It feels like a lifetime ago that we were all together for RampUp San Francisco. Back in March—only three months ago—we were not yet sheltering in place, the COVID-19 pandemic had not been declared as such, the recession was just beginning, and ongoing injustice against the black community had not reached a global fever pitch. It’s enough to make businesses pull back and enter survival mode.
The hardest times call for action and boldness, and you know it—which is why more than 3,000 of you registered for our first RampUp Virtual Summit. In the opening remarks, LiveRamp executives Daniella Harkins, GM of Strategic and Media Alliances, and Anneka Gupta, President and Head of Product and Platforms, made the point that now is the time to build the world we want, a call to action that carried through the day’s content.
Insight #1: Turn ‘did it work’ into ‘did it deliver value.’
Opening keynote speaker Joanna O’Connell from Forrester shared this insight after presenting research from a report she coauthored, The Future of Advertising is Imminent Upheaval. Marketers have long been focused on the metrics we want to improve—CPMs, ROAS, CTR, the list goes on—but none of these take the consumer into account. “We’re not paying attention to the way modern consumers think,” Joanna said.
Now is the time to get a handle on this oversight and right the balance among advertisers, publishers, and consumers. People may say that they hate advertising, but according to Forrester research, 42% of surveyed consumers say ads are a good way to learn about new products. Rethink the ways in which you present your products, services, and even your voice—Nike’s Don’t Do It ad is a standout example—and we’ll likely see that statistic increase.
Insight #2: Measure the right thing at different points in the funnel.
You can’t talk about delivering value without measurement. Dana McGraw, VP of Audience Modeling and Data Science at Disney Advertising Sales, made the point of stratifying your messaging and matching it with unique actions across the funnel during our panel titled “Moving to Outcome-Based Measurement.”
This is especially important now, considering that new consumer habits have emerged. Some people may be happy to save more and spend less in certain categories, while others may make up for lost consumerism once they are able to shop in stores again and travel. If the outcomes you’re measuring against are too narrow, and your marketing doesn’t match your audience’s needs, you can turn off a potential customer who isn’t ready to engage.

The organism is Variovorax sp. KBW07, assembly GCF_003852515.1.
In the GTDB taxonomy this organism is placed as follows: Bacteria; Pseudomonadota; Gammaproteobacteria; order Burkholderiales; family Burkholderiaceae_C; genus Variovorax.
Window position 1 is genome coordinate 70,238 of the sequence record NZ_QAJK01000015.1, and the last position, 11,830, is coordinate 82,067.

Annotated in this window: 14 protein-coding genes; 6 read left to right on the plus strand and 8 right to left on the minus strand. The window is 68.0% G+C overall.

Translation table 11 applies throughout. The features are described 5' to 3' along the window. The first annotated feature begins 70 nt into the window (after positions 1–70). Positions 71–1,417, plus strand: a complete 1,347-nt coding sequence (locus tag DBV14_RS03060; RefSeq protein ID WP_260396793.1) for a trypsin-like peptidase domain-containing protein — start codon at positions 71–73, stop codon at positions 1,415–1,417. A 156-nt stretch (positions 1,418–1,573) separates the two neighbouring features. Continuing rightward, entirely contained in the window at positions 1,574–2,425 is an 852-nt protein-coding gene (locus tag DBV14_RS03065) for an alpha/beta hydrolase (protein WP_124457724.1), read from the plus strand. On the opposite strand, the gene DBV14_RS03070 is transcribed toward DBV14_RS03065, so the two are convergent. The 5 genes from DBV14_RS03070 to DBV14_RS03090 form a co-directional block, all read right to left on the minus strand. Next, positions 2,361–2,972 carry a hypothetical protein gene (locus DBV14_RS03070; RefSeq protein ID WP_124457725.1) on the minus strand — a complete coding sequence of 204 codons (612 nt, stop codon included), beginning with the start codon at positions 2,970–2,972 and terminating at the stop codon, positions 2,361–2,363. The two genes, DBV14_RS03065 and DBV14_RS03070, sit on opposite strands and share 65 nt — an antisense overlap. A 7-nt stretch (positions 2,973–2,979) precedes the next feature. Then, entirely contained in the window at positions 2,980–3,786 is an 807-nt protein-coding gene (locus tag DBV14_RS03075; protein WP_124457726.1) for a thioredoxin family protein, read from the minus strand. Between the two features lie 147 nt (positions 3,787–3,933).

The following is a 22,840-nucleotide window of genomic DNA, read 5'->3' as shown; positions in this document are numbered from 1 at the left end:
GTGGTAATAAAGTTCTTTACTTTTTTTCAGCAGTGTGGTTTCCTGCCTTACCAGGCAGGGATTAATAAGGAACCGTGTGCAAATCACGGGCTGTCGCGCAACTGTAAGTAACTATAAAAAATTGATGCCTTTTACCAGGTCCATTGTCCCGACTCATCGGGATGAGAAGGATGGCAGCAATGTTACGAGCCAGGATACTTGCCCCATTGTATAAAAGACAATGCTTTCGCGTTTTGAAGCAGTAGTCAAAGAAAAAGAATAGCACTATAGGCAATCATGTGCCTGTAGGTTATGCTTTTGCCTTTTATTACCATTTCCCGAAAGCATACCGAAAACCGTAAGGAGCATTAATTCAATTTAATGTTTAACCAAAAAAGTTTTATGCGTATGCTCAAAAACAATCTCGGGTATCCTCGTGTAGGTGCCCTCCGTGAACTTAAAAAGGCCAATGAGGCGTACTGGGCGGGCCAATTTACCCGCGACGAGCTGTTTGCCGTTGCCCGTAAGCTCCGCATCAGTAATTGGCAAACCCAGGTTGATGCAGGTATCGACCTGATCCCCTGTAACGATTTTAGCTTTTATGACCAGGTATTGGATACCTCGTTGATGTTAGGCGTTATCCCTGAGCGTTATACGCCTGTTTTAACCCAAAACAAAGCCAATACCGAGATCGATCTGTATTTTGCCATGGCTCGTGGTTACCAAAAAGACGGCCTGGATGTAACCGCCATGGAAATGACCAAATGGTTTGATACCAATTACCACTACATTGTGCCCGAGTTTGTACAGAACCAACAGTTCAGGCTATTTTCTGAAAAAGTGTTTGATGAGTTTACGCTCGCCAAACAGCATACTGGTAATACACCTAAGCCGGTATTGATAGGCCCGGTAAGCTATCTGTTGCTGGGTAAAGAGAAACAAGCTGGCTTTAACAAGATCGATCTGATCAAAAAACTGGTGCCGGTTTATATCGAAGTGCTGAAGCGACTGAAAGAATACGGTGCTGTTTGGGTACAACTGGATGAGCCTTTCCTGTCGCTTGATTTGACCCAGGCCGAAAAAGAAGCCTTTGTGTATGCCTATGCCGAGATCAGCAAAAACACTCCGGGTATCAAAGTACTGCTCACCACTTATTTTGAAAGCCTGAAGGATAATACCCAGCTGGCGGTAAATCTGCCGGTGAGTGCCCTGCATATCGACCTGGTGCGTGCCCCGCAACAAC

Insight #3: Be OK with abandoning new and current work.
Continuing on the theme of listening to your audience and understanding their needs, Erin Gulden, VP of Inbound Marketing at US Bank, closed our event with this piece of advice from her presentation, “Marketing with Empathy in a Time of Crisis.”
The brand pulled its Hard Work Works brand campaign soon after the coronavirus was declared a pandemic and millions of people lost their jobs. They also paused campaigns slated for later in the year, such as a series on how children and adults think differently about money. In their place, the bank has run a “thanks” campaign focused on essential workers and volunteers, and also released new content geared toward small business owners and people who have recently lost their jobs.
Through it all, the bank’s marketing and analytics teams are collaborating to ensure that they are striking the right chord and taking their audience’s feedback to heart. If that means their new post-COVID ideas aren’t working, so be it—back to the drawing board. It’s a lesson in bravery we can all take to heart, and it echoes what Anneka shared at the start of our event.
“You have the opportunity to try new things. You don’t have to get it right the first time,” she said. “We can test and learn and use the data we have to get better and better everyday, and put stuff out there that maybe we would have been scared to do before.”